Personal Liability

Loss of Use

Personal Property

Assume the audience you are speaking to is the decision maker for homeowners insurance. Despite this, they may not know off hand what all is included in the different coverage options listed. When in doubt, provide examples (and be sure to keep them brief to avoid respondent fatigue).

Additionally, avoid using words that have multiple meanings or slang. For example, take the word “key”. Key has a number of meanings:

  • Musical pitch(es) 
  • Device used to start a car 
  • Computer/phone button used to type or dial 
  • Important or necessary component 

Think about your intended audience and write for the people who will answer the questions using colloquial language.

8. Avoid Excessive Lists or Options

While ensuring that people can give honest opinions, it’s important not to overwhelm them with choices. People make choices every minute of every day - both consciously and unconsciously. While it is a good idea to have enough answer options to avoid biasing responses, having too many options increases the cognitive load being put on participants. This can lead to drop out or unreliable data.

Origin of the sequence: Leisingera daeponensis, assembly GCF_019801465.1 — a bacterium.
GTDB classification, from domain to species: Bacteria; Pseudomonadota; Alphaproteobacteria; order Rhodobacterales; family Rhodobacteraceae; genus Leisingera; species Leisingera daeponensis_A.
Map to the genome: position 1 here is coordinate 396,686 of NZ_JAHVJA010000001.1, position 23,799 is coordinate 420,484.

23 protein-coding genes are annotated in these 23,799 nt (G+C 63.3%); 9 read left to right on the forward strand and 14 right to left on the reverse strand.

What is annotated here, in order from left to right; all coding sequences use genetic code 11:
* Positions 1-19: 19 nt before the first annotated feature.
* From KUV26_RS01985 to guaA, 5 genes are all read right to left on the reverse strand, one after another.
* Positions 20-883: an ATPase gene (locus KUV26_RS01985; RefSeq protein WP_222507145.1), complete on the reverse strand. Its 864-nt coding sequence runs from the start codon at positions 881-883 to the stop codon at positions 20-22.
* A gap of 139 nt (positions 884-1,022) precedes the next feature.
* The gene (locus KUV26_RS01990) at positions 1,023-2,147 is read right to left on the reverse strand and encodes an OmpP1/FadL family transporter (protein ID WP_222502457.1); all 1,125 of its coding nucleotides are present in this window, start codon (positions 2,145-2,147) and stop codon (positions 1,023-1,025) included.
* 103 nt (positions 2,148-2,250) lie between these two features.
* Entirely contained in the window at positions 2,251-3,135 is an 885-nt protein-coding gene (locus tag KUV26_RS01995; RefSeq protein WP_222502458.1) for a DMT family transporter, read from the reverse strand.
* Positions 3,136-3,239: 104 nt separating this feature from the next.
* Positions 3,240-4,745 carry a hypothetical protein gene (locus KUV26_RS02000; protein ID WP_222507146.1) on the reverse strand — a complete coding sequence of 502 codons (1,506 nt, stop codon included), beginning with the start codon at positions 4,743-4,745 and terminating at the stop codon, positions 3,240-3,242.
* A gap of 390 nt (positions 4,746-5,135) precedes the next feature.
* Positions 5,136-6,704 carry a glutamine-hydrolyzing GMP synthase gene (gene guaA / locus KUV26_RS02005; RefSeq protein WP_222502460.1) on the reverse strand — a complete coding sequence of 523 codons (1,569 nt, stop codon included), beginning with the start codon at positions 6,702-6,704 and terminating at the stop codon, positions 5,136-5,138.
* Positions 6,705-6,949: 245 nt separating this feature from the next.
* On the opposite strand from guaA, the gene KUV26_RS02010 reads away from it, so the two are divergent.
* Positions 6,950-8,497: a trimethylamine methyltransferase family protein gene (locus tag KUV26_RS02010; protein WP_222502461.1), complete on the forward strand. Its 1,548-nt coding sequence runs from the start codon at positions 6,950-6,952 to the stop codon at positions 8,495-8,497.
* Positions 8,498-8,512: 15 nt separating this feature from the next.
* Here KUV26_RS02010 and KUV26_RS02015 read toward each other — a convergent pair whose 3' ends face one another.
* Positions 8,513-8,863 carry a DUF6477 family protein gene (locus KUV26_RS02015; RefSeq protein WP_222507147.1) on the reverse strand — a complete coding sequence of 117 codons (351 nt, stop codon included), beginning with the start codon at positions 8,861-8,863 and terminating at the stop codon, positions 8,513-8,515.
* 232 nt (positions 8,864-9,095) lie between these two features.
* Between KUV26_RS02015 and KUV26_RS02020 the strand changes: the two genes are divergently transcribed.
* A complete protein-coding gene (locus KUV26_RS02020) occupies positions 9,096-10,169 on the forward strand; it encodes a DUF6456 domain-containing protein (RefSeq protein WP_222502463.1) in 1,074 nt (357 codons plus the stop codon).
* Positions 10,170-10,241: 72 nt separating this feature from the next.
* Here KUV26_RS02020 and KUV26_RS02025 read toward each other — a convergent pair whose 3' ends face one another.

To ensure you are covering all relevant answer options, using an “Other” option followed by an open-text field is a good idea. But don’t throw in an open text option if you don’t intend to look at or use the data, because you’re asking for people to take time and effort to write out their thoughts. At Feedback Loop, we aim for a maximum of eight answer options per question, though we use fewer wherever possible.

Stay tuned for the next installment of this blog where we share our standards for ensuring a positive participant experience via holistic survey design, including the unexpected ways this contributes to data quality as well the longevity of the research industry.